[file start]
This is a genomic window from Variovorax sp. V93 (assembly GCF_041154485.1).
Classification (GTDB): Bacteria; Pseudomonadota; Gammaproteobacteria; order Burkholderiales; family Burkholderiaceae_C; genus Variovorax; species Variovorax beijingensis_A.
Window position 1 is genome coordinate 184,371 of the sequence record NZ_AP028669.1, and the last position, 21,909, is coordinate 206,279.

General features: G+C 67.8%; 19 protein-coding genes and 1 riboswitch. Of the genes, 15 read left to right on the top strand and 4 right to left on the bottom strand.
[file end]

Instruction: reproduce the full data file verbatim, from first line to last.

This is a genomic window from Variovorax sp. V93 (assembly GCF_041154485.1).
Classification (GTDB): Bacteria; Pseudomonadota; Gammaproteobacteria; order Burkholderiales; family Burkholderiaceae_C; genus Variovorax; species Variovorax beijingensis_A.
Window position 1 is genome coordinate 184,371 of the sequence record NZ_AP028669.1, and the last position, 21,909, is coordinate 206,279.

General features: G+C 67.8%; 19 protein-coding genes and 1 riboswitch. Of the genes, 15 read left to right on the top strand and 4 right to left on the bottom strand.